In this study, we found that all of the COA reported at least one ACE, but there was no significant difference in the number of ACEs between two groups, which could indicate that there was a strong association between alcohol-abusing parents and ACEs in children. One of the reason was that living with intoxicated parents probably led to children facing dysfunctional parenting, emotional and physical neglect and/or abuse, which will affect parent-children bonding and their feeling of safety [21, 28,29,30]. In addition, alcohol-using parents appeared to pass on drinking patterns through being a negative role model for responding to life difficulties or conflicts [31, 32]. Therefore, COA might learn maladaptive responses in their school and social relationships, witch was more strongly related to the content nature of ACEs, rather than the number of ACEs. Children might also pursue self-medication to release their negative emotions, such as fear, shame, phobia, anxiety and/or depression. Self-medication included the use of psychoactive substances and other risky behaviors [33]. Additionally, as they lived in unsafe surroundings, more physical abuse or community and collective violence would be experienced or witnessed by the COA [31, 32].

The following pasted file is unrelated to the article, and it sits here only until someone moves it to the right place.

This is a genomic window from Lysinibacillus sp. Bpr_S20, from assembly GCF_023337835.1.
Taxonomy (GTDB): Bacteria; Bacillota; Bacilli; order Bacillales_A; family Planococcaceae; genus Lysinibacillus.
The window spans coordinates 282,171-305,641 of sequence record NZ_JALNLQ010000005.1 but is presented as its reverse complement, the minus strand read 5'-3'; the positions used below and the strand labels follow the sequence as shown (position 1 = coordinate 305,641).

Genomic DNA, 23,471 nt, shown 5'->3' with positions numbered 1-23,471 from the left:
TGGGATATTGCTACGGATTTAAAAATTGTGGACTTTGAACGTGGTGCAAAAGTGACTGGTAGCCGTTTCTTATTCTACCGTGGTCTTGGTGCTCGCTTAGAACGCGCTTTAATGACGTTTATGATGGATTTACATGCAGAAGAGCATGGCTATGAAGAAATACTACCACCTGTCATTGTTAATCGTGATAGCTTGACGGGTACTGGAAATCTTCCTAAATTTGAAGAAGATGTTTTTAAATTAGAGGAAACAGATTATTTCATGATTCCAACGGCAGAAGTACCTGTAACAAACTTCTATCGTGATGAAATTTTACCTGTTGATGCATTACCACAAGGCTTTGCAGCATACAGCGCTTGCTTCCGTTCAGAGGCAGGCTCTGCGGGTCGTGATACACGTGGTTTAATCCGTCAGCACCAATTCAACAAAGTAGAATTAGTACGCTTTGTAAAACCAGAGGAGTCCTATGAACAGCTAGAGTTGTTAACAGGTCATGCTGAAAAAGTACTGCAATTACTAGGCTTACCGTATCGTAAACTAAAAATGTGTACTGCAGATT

It was shown in this study that in the “risky drinking” group, community violence, domestic violence, emotional abuse, and physical abuse were the top four adverse experiences, and in the “non-risky drinking group”, domestic violence, emotional abuse, community violence and physical neglect had the highest prevalence, which was similar to findings in Hong Kong [16]; however, these data contrasted with the results from the US and Canada where there appeared to be higher exposure to household dysfunction (including neglect and abuse) rather than violence [34,35,36]. The high level of domestic violence toward both family members and COA reflected a feature of a different culture, such as rigid gender roles, endorsement of physical punishment and absolute parental authority [16, 37,38,39]. Community violence showed differences, and this factor might be added to the other ACEs that already influenced the health of COA. Community violence reflected a harsher living environment, and this finding was in accordance with the results of another study that showed the positive relationship between a disadvantaged community and risky drinking [40]. Part of the condition described as community violence and collective violence, such as “being threatened with a gun in real life, deliberate destruction of your home or having been beaten up by soldiers, police, militia, or gangs”, was not frequent in Chinese society; therefore, the understanding of community violence was different in Western and Eastern countries. The finding that the rest of the ACEs, excluding community violence, showed no significant impact on “risky drinking” might be due to the high rate of ACEs in both groups, and COA who showed “risky drinking” experienced more adverse childhood experiences than the general population.